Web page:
Tsinghua University has a tradition of political interference. In the late 1940s, its president Mei Yiqi fled to Taiwan, where the nationalists established their own Tsinghua, an institution that still exists today. During the Cultural Revolution, some of Tsinghua’s university and middle school students comprised Mao’s Red Guards, terrorizing the campus for much of the late 1960s. Tragically, the Red Guards themselves fell victim to violence when Mao judged them too powerful and subsequently pitted other student factions against them. Twelve students died in the summer of 1968 alone, with many others injured and abused. (Other stories are recounted by Johns Hopkins University professor Joel Andreas in The Rise of the Red Engineers.)
Last year was the one-hundredth anniversary of Tsinghua’s founding, an event administrators felt was better commemorated through galas, music and Jackie Chan visits than historical reflection. Perhaps this is because the history is uncomfortable. Tsinghua was not a Chinese undertaking. It was rather a charitable act on behalf of Christian missionaries from America, making use of indemnity payments extracted from China after its Boxer Rebellion targeted foreigners, foreign interests and missionaries in the early twentieth century.
2011 was also the one-hundredth anniversary of the Xinhai Revolution in China, usually deemed the start of “New China” by Westerners. (The PRC prefers to label the 1949 communist victory as New China’s beginning.) This was an especially inauspicious time, in any case, for the PRC to report that absconding government officials had embezzled over $120 billion, with many preferring to settle in the United States.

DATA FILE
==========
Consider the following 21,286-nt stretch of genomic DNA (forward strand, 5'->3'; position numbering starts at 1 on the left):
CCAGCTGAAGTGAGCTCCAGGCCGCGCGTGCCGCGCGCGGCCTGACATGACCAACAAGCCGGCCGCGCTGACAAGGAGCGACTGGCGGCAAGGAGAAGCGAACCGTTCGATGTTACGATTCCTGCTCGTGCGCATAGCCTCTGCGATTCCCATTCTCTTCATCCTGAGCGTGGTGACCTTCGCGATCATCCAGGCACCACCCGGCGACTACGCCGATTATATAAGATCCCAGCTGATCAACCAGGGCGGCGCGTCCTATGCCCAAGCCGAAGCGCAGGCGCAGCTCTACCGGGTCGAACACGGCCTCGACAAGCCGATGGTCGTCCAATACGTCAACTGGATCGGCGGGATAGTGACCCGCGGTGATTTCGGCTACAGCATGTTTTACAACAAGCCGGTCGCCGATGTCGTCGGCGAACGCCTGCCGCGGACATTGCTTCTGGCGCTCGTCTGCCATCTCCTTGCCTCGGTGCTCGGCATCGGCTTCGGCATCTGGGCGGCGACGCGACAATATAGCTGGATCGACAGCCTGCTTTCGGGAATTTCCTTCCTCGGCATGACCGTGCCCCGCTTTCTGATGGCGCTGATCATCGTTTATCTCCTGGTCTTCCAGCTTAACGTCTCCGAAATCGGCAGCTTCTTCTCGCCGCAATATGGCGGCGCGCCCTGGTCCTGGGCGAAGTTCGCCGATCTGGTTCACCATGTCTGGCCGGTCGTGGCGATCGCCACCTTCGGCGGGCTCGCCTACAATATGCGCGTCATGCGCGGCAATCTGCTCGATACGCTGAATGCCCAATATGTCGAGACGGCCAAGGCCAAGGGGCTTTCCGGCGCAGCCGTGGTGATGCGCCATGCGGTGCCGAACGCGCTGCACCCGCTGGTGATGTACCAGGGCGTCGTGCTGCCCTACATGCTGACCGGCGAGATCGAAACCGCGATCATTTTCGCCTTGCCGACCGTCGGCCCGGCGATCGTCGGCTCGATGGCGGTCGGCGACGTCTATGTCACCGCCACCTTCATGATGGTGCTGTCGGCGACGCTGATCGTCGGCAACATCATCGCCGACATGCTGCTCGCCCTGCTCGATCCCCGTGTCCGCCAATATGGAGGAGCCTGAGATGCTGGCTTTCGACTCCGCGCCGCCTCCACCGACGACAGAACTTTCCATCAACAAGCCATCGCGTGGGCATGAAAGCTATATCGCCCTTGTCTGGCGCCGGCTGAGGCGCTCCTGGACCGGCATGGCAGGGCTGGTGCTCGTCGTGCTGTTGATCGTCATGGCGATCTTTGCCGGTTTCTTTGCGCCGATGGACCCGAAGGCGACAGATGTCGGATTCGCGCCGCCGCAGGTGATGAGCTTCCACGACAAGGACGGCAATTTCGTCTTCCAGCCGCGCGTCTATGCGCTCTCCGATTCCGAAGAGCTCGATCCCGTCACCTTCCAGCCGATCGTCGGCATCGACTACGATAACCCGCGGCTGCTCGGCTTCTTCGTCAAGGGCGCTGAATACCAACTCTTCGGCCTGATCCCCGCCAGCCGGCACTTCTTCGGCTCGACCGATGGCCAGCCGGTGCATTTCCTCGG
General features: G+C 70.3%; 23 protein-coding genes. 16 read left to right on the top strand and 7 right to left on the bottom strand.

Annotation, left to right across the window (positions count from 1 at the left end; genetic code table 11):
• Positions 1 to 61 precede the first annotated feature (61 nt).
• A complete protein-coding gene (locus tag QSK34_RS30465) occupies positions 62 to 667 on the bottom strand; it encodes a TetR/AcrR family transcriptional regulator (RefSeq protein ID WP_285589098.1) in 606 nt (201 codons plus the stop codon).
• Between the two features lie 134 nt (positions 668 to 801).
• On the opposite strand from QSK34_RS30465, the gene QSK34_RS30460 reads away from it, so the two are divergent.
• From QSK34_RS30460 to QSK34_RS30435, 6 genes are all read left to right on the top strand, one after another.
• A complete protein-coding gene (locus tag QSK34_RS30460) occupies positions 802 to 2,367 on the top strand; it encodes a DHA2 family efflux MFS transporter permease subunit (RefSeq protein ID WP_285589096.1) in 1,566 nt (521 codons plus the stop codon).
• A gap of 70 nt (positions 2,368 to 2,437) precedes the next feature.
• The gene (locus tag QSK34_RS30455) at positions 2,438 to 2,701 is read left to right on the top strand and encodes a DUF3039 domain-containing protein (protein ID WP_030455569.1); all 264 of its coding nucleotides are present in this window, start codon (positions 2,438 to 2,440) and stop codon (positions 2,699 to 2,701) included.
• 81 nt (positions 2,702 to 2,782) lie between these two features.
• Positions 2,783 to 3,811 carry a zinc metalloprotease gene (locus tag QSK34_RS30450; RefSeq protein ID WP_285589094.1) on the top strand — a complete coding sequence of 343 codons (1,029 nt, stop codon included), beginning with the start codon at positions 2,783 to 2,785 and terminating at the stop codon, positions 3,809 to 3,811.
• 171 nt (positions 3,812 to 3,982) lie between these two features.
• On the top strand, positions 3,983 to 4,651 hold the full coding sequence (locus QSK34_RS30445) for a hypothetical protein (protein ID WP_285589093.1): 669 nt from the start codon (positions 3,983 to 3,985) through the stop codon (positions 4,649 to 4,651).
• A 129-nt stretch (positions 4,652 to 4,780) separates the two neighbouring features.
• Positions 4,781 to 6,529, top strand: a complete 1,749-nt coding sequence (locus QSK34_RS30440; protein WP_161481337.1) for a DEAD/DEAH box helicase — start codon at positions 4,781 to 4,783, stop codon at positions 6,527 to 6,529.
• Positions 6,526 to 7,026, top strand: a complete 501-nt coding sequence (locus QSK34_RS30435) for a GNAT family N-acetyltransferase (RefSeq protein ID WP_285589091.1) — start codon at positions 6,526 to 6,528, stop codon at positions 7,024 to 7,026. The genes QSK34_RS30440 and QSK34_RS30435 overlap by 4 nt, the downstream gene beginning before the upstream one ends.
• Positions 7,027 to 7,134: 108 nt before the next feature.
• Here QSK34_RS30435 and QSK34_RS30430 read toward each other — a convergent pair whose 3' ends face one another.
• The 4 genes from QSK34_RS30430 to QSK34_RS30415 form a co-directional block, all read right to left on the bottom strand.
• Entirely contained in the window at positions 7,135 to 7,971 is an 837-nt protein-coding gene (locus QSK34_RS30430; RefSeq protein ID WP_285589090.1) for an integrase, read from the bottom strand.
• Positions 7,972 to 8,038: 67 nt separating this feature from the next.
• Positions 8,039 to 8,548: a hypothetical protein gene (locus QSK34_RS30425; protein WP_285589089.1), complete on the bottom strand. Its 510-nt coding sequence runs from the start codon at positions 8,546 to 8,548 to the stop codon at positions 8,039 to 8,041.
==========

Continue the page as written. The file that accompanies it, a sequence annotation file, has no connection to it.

Like many Chinese elites, a large number of Tsinghua students will later seek graduate degrees in the United States. Tsinghua estimates that 40-60 percent of graduates who study abroad do not return. The government has tried to stop this brain drain by providing money for talented researchers, especially Chinese scientists already established abroad. This is not easy, one professor explains, when funding in the PRC has traditionally been divvied up based on connections.
A Long Grind
Suicide rates are a controversial subject on Chinese campuses, so much so that neither universities nor the government publish statistics. Suicide here can be partly attributed to the immediate material pressures weighing upon Chinese students.
Despite economic growth around them, Chinese students face tremendous pressure from their future job searches, especially since the “growth” touted by the Chinese Communist Party represents China’s mastery of manufacturing and assembly, manual labor that Chinese graduates have no interest in. And even Chinese qualified to work at Western firms have high turnover due to gaps in education, including a lack of creativity, flexibility and communication.
For China’s next generation, the road ahead is not paved in gold, nor is it very inviting. Lest this be cause for American relief–that somewhere, someone is worse off–Americans should remember that economic links render China’s future important to the United States. And if the future of China is in part seen in its universities, there is cause for concern. Every day I’m reminded that the students I engage with here are in the midst of a great grind through a troubled, antiquated system–and then outward into a China moving faster than it can handle.
This article originally appeared at NationalInterest.org, an Atlantic partner site.
David Lundquist is a lecturer of Western philosophy at Tsinghua University in Beijing.